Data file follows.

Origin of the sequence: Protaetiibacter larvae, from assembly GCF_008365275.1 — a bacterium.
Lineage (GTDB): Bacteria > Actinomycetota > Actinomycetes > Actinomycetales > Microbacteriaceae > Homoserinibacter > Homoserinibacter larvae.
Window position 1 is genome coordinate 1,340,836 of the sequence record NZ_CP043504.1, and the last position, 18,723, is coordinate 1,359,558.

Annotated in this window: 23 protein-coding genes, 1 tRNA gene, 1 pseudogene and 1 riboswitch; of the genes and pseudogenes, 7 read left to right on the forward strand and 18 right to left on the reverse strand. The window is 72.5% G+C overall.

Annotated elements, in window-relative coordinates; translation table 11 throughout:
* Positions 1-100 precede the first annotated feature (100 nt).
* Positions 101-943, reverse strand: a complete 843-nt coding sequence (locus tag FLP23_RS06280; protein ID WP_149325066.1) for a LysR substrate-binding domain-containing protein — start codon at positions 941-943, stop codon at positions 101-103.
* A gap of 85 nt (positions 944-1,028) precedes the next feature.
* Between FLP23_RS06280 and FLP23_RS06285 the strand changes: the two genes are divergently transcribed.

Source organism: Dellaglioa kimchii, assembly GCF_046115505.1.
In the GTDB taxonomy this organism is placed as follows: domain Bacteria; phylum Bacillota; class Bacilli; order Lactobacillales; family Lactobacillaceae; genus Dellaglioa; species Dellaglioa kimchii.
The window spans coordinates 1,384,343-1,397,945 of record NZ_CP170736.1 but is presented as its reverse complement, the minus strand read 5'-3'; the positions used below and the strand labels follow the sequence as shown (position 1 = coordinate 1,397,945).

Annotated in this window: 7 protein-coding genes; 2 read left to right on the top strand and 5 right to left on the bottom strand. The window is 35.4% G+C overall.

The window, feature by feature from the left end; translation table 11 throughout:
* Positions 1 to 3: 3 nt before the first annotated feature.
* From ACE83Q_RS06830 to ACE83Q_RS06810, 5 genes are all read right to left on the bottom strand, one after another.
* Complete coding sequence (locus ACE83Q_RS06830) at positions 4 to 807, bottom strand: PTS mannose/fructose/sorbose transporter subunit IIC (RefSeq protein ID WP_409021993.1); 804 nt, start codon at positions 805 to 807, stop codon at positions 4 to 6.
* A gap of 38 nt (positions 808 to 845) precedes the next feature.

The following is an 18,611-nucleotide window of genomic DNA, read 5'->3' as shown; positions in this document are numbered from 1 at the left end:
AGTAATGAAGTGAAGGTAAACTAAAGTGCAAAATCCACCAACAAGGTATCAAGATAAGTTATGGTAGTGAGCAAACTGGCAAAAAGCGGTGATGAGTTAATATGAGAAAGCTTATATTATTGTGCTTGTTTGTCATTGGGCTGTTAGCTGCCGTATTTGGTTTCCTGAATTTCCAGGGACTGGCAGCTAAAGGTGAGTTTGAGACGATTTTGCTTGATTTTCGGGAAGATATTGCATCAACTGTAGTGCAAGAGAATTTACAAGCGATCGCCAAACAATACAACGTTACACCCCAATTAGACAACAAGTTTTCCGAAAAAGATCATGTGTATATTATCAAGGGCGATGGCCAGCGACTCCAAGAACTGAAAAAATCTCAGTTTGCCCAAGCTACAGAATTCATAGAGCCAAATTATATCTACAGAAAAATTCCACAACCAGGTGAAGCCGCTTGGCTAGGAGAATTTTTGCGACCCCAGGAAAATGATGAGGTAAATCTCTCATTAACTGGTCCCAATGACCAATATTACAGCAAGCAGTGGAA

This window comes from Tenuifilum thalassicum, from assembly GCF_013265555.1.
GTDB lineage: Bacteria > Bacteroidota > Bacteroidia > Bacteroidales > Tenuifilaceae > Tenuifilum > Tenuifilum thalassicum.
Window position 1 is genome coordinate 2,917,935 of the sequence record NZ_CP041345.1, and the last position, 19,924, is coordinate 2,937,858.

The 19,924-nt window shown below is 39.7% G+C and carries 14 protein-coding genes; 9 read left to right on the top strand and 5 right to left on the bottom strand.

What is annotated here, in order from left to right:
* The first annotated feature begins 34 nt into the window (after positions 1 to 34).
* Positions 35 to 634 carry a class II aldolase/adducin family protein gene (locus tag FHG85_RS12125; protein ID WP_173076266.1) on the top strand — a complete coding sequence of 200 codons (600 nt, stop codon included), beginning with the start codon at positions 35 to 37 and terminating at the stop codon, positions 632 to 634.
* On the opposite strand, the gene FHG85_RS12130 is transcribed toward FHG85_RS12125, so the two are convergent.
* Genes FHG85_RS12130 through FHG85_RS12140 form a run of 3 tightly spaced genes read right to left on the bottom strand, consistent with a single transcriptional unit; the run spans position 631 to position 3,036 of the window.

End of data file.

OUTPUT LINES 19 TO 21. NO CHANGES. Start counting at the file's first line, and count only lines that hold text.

The following is an 18,611-nucleotide window of genomic DNA, read 5'->3' as shown; positions in this document are numbered from 1 at the left end:
AGTAATGAAGTGAAGGTAAACTAAAGTGCAAAATCCACCAACAAGGTATCAAGATAAGTTATGGTAGTGAGCAAACTGGCAAAAAGCGGTGATGAGTTAATATGAGAAAGCTTATATTATTGTGCTTGTTTGTCATTGGGCTGTTAGCTGCCGTATTTGGTTTCCTGAATTTCCAGGGACTGGCAGCTAAAGGTGAGTTTGAGACGATTTTGCTTGATTTTCGGGAAGATATTGCATCAACTGTAGTGCAAGAGAATTTACAAGCGATCGCCAAACAATACAACGTTACACCCCAATTAGACAACAAGTTTTCCGAAAAAGATCATGTGTATATTATCAAGGGCGATGGCCAGCGACTCCAAGAACTGAAAAAATCTCAGTTTGCCCAAGCTACAGAATTCATAGAGCCAAATTATATCTACAGAAAAATTCCACAACCAGGTGAAGCCGCTTGGCTAGGAGAATTTTTGCGACCCCAGGAAAATGATGAGGTAAATCTCTCATTAACTGGTCCCAATGACCAATATTACAGCAAGCAGTGGAA

This window comes from Tenuifilum thalassicum, from assembly GCF_013265555.1.